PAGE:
While I think everyone should be treated equally under the law, some people seem to think it’s okay for the government to discriminate by passing or upholding more burdensome laws based on certain socioeconomic ideals.

In my opinion, any law that treats one person different than the next is an unjust law. Some on the left seem to think as long as the majority says it’s alright, it must be right/just/moral.  Democracy is a bad thing, folks.

“Consider it insurance,” some say.
Why is the government responsible for upholding the ideals of society?  Why can’t society uphold itself?  Whose ideals must we uphold? Why not let idealism uphold itself? If people by and large believed everyone needed healthcare, why can’t the majority donate to a non-profit healthcare provider?  If the majority, by and large, wanted everyone to have food, what’s stopping them from establishing a national/local/state book bank ran by individuals who run the day-to-day operations of the food bank?

Why is theft moral when the government does it? Why does the government get dibs on 160 Million American paychecks before they’ve paid their insurance, bought groceries for their families, paid their bills, etc.  I don’t understand why anyone ever thought it was a good idea for Uncle Sam to get a hold of our paychecks and leave us what they deem “enough.”

It’s pretty safe to assume that most people are okay with fuel taxes, state and local sales taxes, alcohol taxes, tobacco taxes, lotteries, (gambling?), and property taxes, all of which are very flat and/or regressive. It’s the status quo, and people don’t care about regressive or flat taxes that are already in place in most and all states.  Why is it any different at the federal level?  If I had it my way, I’d at the very least move the government to a 10% sales tax as its only source of revenue and let the states handle SS, Medicare, Medicaid, and all the other programs I’d get rid of.  At least they’d be run a lot better with the governing agency being a lot closer and a lot more direct to the constituents who have a vested interest and a great capability of influencing their representatives. I.e. all of these precious social programs will still exists, (sadly) but they will be much better ran as states will be able to experiment with that works better and voters/constituents will have a lot more power over their elected officials.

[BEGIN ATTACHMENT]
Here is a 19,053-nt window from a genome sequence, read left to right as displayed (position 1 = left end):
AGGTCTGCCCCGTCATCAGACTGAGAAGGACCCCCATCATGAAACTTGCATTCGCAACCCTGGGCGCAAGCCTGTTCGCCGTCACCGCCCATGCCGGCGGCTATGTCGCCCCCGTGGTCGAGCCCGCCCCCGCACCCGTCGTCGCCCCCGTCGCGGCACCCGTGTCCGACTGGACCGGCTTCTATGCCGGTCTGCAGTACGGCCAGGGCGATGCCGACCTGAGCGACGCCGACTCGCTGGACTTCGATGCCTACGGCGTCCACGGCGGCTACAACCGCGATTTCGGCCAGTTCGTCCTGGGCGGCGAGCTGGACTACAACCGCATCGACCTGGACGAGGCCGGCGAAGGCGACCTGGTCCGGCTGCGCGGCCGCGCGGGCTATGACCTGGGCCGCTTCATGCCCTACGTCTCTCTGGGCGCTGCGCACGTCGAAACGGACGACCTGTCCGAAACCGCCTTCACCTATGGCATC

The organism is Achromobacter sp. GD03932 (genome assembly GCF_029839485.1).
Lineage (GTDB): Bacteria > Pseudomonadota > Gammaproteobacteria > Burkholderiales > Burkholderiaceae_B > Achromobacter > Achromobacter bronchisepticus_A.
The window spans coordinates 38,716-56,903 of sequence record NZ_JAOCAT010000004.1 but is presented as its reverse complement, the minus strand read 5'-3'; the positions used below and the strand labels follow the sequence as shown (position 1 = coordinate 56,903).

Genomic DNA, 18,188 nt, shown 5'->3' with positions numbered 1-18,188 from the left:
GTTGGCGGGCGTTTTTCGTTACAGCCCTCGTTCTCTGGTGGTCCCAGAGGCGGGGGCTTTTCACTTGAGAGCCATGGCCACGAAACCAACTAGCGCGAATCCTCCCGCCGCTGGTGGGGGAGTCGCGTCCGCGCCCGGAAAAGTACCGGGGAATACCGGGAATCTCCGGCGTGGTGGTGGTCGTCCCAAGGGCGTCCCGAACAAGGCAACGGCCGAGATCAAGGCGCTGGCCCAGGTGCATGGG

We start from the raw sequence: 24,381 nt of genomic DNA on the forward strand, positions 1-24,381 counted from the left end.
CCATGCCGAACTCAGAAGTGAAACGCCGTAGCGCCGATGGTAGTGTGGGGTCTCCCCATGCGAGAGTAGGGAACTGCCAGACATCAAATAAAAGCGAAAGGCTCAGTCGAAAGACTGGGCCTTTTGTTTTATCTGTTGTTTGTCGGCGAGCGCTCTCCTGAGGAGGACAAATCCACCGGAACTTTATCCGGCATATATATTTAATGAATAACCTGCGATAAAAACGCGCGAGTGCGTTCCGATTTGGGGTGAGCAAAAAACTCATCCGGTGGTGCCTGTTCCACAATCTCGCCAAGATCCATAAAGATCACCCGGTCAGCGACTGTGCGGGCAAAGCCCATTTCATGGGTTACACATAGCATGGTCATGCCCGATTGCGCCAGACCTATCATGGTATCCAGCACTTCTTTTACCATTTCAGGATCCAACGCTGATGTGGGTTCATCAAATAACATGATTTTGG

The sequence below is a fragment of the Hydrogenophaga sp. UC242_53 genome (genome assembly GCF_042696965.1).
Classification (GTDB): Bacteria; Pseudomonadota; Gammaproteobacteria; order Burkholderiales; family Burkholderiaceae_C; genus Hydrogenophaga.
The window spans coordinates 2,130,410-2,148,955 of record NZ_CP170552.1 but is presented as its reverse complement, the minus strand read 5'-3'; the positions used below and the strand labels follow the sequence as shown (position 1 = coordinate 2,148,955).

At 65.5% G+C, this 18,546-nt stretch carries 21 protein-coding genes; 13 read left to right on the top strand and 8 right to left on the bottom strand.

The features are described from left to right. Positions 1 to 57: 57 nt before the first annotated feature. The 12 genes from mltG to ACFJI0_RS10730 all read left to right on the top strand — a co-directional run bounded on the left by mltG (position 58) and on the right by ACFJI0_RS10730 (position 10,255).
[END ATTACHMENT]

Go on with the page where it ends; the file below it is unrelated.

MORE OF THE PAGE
Moving many of the current federal programs to state functions would be a big step in the right direction. At the very least we wouldn’t have Medicare wasting $48 Billion in 2010:

In a newly released report, the Government Accountability Office (GAO) estimates that, in fiscal year 2010, $48 billion in taxpayer money was squandered on fraudulent or improper Medicare claims. Meanwhile, the nation’s ten largest health insurance companies made combined profits of $12.7 billion in 2010 (according to Fortune 500). In other words, for every $1 made by the nation’s ten largest insurers, Medicare lost nearly $4…

Actually, it may have been even worse than that: The GAO writes that this $48 billion in taxpayer money that went down the drain doesn’t even represent Medicare’s full tally of lost revenue, since it “did not include improper payments in its Part D prescription drug benefit, for which the agency has not yet estimated a total amount.”